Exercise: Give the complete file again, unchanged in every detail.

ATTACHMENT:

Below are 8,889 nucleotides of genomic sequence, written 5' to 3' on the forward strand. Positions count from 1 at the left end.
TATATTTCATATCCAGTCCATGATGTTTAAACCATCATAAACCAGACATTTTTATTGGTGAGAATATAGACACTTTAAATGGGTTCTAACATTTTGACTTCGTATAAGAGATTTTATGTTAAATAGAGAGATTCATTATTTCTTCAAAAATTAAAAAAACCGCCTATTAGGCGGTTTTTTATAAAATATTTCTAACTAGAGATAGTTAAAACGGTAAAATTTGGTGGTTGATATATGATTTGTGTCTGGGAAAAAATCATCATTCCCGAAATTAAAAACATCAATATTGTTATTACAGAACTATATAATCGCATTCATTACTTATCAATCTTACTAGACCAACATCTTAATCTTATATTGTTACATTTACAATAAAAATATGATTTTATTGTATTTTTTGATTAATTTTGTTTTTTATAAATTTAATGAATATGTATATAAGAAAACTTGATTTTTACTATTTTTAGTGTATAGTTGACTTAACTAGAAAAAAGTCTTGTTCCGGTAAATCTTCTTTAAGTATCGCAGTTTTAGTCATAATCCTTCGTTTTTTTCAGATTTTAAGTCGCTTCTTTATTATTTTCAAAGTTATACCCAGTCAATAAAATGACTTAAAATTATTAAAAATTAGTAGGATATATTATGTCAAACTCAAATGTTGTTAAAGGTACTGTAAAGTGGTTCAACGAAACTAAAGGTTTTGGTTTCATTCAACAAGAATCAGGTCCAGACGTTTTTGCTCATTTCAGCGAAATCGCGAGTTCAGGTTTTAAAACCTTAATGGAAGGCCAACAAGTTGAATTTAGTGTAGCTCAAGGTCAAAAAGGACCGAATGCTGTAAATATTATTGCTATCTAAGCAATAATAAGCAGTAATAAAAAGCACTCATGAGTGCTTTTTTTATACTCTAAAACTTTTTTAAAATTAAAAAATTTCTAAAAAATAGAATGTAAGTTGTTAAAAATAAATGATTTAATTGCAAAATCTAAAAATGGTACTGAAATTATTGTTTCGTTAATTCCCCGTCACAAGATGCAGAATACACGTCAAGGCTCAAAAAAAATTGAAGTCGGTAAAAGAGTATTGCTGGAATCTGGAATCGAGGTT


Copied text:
Below are 8,889 nucleotides of genomic sequence, written 5' to 3' on the forward strand. Positions count from 1 at the left end.
TATATTTCATATCCAGTCCATGATGTTTAAACCATCATAAACCAGACATTTTTATTGGTGAGAATATAGACACTTTAAATGGGTTCTAACATTTTGACTTCGTATAAGAGATTTTATGTTAAATAGAGAGATTCATTATTTCTTCAAAAATTAAAAAAACCGCCTATTAGGCGGTTTTTTATAAAATATTTCTAACTAGAGATAGTTAAAACGGTAAAATTTGGTGGTTGATATATGATTTGTGTCTGGGAAAAAATCATCATTCCCGAAATTAAAAACATCAATATTGTTATTACAGAACTATATAATCGCATTCATTACTTATCAATCTTACTAGACCAACATCTTAATCTTATATTGTTACATTTACAATAAAAATATGATTTTATTGTATTTTTTGATTAATTTTGTTTTTTATAAATTTAATGAATATGTATATAAGAAAACTTGATTTTTACTATTTTTAGTGTATAGTTGACTTAACTAGAAAAAAGTCTTGTTCCGGTAAATCTTCTTTAAGTATCGCAGTTTTAGTCATAATCCTTCGTTTTTTTCAGATTTTAAGTCGCTTCTTTATTATTTTCAAAGTTATACCCAGTCAATAAAATGACTTAAAATTATTAAAAATTAGTAGGATATATTATGTCAAACTCAAATGTTGTTAAAGGTACTGTAAAGTGGTTCAACGAAACTAAAGGTTTTGGTTTCATTCAACAAGAATCAGGTCCAGACGTTTTTGCTCATTTCAGCGAAATCGCGAGTTCAGGTTTTAAAACCTTAATGGAAGGCCAACAAGTTGAATTTAGTGTAGCTCAAGGTCAAAAAGGACCGAATGCTGTAAATATTATTGCTATCTAAGCAATAATAAGCAGTAATAAAAAGCACTCATGAGTGCTTTTTTTATACTCTAAAACTTTTTTAAAATTAAAAAATTTCTAAAAAATAGAATGTAAGTTGTTAAAAATAAATGATTTAATTGCAAAATCTAAAAATGGTACTGAAATTATTGTTTCGTTAATTCCCCGTCACAAGATGCAGAATACACGTCAAGGCTCAAAAAAAATTGAAGTCGGTAAAAGAGTATTGCTGGAATCTGGAATCGAGGTT